"Thomas Designs" A few different one's are available and they are super quality. they make Gillows stuff look like junk and really bad junk. I'll see if I can locate the web site address and post it. I don't have it handy at the moment. But you can do a search. the company is located in Burnsville MN
Aug 12, 2002, 12:25 PM
Blankety-Blank Ground!
nhorianopoulos's Avatar
Thanks for your encouragement, guys. I'm gonna try it again, but with a kit that was made with e-flight in mind and laser cutting, as opposed to die-cut junk.

First, though, I think that I'm gonna get an ARF, so that I can get some flying enjoyment in; I haven't even bought a radio yet!
Aug 12, 2002, 01:26 PM
Registered User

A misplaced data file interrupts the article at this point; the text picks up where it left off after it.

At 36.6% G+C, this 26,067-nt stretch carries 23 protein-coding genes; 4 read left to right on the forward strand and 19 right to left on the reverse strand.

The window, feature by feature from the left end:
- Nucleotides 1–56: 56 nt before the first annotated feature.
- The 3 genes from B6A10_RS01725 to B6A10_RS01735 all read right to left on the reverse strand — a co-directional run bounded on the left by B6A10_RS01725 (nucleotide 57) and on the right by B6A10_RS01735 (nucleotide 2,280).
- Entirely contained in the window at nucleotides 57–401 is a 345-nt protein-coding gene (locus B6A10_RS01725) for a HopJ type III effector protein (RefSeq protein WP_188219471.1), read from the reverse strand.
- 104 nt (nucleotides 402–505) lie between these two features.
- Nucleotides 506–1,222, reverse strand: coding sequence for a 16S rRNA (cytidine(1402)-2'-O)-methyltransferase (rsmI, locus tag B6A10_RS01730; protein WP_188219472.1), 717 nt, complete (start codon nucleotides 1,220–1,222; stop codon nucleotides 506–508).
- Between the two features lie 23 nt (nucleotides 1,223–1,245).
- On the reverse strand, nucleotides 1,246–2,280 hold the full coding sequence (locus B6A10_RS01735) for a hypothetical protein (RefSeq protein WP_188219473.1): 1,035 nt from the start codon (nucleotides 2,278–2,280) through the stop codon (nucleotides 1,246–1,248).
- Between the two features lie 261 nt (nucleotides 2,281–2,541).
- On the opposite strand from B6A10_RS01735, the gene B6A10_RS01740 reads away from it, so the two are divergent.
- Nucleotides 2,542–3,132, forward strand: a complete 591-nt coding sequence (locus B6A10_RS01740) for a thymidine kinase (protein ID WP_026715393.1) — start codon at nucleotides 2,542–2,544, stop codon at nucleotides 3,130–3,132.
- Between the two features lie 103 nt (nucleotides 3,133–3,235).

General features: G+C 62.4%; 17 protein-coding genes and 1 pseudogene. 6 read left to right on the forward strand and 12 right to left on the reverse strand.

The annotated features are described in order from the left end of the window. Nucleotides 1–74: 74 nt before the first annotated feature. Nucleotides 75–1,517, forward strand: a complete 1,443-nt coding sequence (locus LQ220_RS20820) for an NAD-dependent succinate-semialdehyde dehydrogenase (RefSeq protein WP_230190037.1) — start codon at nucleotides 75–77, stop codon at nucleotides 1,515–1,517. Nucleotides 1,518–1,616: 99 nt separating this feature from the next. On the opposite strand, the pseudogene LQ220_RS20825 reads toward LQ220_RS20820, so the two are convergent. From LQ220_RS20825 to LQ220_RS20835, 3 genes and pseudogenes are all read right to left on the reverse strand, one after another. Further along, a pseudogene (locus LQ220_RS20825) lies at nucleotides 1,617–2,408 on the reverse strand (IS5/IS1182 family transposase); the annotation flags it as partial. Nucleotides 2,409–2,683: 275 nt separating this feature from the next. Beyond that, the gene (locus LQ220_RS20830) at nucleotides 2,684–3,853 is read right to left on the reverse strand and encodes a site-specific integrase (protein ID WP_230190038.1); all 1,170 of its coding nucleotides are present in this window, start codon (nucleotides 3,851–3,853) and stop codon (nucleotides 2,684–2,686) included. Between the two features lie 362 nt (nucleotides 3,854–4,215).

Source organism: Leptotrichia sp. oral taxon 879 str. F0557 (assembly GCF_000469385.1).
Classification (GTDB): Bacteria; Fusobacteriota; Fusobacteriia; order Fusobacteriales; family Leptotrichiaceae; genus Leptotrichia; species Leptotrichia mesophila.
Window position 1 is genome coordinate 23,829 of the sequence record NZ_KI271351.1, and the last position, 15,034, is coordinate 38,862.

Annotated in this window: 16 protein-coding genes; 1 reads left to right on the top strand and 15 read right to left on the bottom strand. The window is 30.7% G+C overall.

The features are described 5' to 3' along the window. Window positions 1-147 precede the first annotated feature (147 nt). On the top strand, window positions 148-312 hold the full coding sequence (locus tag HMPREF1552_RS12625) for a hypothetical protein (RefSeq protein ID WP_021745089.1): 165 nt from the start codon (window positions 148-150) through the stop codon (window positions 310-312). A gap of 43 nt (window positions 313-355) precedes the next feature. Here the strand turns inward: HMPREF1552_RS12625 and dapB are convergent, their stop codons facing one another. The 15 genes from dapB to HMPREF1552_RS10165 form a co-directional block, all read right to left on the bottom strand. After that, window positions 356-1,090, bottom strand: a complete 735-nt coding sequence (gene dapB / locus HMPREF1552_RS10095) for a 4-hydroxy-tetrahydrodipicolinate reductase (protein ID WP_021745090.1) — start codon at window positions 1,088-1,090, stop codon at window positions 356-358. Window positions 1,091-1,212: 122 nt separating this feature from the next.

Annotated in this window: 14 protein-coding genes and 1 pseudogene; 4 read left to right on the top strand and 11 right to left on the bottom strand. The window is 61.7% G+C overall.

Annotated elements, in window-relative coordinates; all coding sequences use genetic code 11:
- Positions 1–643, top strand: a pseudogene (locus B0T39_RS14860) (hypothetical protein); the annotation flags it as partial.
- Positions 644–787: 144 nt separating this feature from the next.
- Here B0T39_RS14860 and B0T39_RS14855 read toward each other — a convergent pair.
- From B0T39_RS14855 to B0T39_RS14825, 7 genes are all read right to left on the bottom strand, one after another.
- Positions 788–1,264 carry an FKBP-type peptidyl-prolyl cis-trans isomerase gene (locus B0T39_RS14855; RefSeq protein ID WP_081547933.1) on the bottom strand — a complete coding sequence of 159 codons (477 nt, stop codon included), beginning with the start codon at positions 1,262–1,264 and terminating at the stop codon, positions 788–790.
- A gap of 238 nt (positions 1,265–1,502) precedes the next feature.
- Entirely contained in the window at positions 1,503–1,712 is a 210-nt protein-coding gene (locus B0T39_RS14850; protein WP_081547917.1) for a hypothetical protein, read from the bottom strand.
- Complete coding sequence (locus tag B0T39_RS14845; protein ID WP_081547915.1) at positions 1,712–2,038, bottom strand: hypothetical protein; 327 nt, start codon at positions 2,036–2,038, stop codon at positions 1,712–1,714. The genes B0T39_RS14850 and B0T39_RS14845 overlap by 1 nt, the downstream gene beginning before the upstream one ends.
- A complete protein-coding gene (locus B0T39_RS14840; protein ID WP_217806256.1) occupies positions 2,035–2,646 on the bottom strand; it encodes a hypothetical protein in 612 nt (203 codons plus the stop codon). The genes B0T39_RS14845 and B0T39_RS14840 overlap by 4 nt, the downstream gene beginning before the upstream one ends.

funguy's Avatar

Solid Planes


Try looking at PICA Planes . The kits are assembled like those 3D puzzles you see at some stores. You can build the entire wing without a board and in your hand...then a few drops of glue and you're flying. Top half of all their planes is plastic making them fairly light.

Took less than 4 days to build a twin engine F-82

Aug 12, 2002, 01:37 PM
Senior Member
well, its good that you got to practice your covering skills...
Aug 12, 2002, 11:14 PM
Registered User
E-Challenged's Avatar

Build Bigger

The Hobby lobby Super Cub with a 6v geared S400 is a good bet.
The series of geared S400 kits by Pat's Custom Models are good too but plans and instructions are not for rank beginners. A 40-50" wingspan model can be beefed up around the landing gear and wing attachment areas and still fly great with 8 500AR Nicads and typical micro size R/C gear i.e. Hitec 555 rcvr and HS-55 servos, Pixie 14 esc etc. Litespan covering is a little hard to master but is lighter than most coverings. Recommend practicing covering on balsa sheet and mock-up framework. Trick is to get it fairly tight in the first place, it doesn't shrink much. Medium weight silkspan has its good points but needs dope for strength.